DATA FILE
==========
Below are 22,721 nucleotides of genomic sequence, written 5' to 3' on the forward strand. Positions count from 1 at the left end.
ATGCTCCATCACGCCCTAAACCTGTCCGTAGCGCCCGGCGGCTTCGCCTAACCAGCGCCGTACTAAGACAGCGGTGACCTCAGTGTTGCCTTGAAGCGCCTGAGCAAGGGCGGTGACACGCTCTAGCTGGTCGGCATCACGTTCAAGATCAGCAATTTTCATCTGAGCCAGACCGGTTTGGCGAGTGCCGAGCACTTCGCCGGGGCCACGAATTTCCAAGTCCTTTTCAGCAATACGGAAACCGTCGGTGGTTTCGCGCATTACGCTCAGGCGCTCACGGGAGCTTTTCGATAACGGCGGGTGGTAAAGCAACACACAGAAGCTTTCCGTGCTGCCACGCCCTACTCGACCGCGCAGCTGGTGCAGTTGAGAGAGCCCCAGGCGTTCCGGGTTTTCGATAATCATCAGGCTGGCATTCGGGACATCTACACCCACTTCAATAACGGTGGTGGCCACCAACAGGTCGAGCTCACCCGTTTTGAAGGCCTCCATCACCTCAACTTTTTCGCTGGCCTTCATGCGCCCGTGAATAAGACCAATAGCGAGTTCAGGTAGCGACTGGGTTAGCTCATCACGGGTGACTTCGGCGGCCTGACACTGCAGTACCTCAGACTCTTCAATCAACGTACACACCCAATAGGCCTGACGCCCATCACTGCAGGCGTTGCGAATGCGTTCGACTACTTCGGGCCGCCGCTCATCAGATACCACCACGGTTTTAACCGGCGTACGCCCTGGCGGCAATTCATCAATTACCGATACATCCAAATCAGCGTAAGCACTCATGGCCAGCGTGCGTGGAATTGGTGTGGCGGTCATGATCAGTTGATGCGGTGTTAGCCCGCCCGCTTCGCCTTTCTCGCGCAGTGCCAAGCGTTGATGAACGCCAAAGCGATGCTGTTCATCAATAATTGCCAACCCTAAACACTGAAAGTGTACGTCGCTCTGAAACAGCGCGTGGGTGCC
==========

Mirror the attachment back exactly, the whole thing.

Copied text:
Below are 22,721 nucleotides of genomic sequence, written 5' to 3' on the forward strand. Positions count from 1 at the left end.
ATGCTCCATCACGCCCTAAACCTGTCCGTAGCGCCCGGCGGCTTCGCCTAACCAGCGCCGTACTAAGACAGCGGTGACCTCAGTGTTGCCTTGAAGCGCCTGAGCAAGGGCGGTGACACGCTCTAGCTGGTCGGCATCACGTTCAAGATCAGCAATTTTCATCTGAGCCAGACCGGTTTGGCGAGTGCCGAGCACTTCGCCGGGGCCACGAATTTCCAAGTCCTTTTCAGCAATACGGAAACCGTCGGTGGTTTCGCGCATTACGCTCAGGCGCTCACGGGAGCTTTTCGATAACGGCGGGTGGTAAAGCAACACACAGAAGCTTTCCGTGCTGCCACGCCCTACTCGACCGCGCAGCTGGTGCAGTTGAGAGAGCCCCAGGCGTTCCGGGTTTTCGATAATCATCAGGCTGGCATTCGGGACATCTACACCCACTTCAATAACGGTGGTGGCCACCAACAGGTCGAGCTCACCCGTTTTGAAGGCCTCCATCACCTCAACTTTTTCGCTGGCCTTCATGCGCCCGTGAATAAGACCAATAGCGAGTTCAGGTAGCGACTGGGTTAGCTCATCACGGGTGACTTCGGCGGCCTGACACTGCAGTACCTCAGACTCTTCAATCAACGTACACACCCAATAGGCCTGACGCCCATCACTGCAGGCGTTGCGAATGCGTTCGACTACTTCGGGCCGCCGCTCATCAGATACCACCACGGTTTTAACCGGCGTACGCCCTGGCGGCAATTCATCAATTACCGATACATCCAAATCAGCGTAAGCACTCATGGCCAGCGTGCGTGGAATTGGTGTGGCGGTCATGATCAGTTGATGCGGTGTTAGCCCGCCCGCTTCGCCTTTCTCGCGCAGTGCCAAGCGTTGATGAACGCCAAAGCGATGCTGTTCATCAATAATTGCCAACCCTAAACACTGAAAGTGTACGTCGCTCTGAAACAGCGCGTGGGTGCC